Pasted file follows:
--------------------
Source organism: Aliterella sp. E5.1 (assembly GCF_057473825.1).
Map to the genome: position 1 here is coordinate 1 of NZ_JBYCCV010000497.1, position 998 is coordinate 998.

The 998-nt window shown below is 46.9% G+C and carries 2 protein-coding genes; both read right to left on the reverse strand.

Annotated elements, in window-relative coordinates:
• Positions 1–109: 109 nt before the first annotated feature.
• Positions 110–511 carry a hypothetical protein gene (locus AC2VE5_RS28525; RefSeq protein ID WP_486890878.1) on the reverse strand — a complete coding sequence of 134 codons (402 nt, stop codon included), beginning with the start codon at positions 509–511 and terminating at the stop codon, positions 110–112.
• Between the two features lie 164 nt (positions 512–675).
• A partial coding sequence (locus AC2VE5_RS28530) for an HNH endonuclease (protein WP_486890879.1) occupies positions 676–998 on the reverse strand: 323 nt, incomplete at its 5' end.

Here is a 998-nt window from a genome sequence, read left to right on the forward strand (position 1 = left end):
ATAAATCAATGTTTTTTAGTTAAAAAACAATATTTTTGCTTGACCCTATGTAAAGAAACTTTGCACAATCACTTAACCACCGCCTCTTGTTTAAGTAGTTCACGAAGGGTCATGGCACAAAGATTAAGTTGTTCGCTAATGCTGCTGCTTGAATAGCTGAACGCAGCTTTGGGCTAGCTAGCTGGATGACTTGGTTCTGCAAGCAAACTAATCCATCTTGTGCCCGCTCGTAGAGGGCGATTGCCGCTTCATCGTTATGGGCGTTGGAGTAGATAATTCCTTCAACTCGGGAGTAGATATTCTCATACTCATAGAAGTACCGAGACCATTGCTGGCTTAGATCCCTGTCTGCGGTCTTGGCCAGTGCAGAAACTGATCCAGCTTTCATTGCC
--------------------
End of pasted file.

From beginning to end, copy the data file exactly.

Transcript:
Source organism: Aliterella sp. E5.1 (assembly GCF_057473825.1).
Map to the genome: position 1 here is coordinate 1 of NZ_JBYCCV010000497.1, position 998 is coordinate 998.

The 998-nt window shown below is 46.9% G+C and carries 2 protein-coding genes; both read right to left on the reverse strand.

Annotated elements, in window-relative coordinates:
• Positions 1–109: 109 nt before the first annotated feature.
• Positions 110–511 carry a hypothetical protein gene (locus AC2VE5_RS28525; RefSeq protein ID WP_486890878.1) on the reverse strand — a complete coding sequence of 134 codons (402 nt, stop codon included), beginning with the start codon at positions 509–511 and terminating at the stop codon, positions 110–112.
• Between the two features lie 164 nt (positions 512–675).
• A partial coding sequence (locus AC2VE5_RS28530) for an HNH endonuclease (protein WP_486890879.1) occupies positions 676–998 on the reverse strand: 323 nt, incomplete at its 5' end.

Here is a 998-nt window from a genome sequence, read left to right on the forward strand (position 1 = left end):
ATAAATCAATGTTTTTTAGTTAAAAAACAATATTTTTGCTTGACCCTATGTAAAGAAACTTTGCACAATCACTTAACCACCGCCTCTTGTTTAAGTAGTTCACGAAGGGTCATGGCACAAAGATTAAGTTGTTCGCTAATGCTGCTGCTTGAATAGCTGAACGCAGCTTTGGGCTAGCTAGCTGGATGACTTGGTTCTGCAAGCAAACTAATCCATCTTGTGCCCGCTCGTAGAGGGCGATTGCCGCTTCATCGTTATGGGCGTTGGAGTAGATAATTCCTTCAACTCGGGAGTAGATATTCTCATACTCATAGAAGTACCGAGACCATTGCTGGCTTAGATCCCTGTCTGCGGTCTTGGCCAGTGCAGAAACTGATCCAGCTTTCATTGCC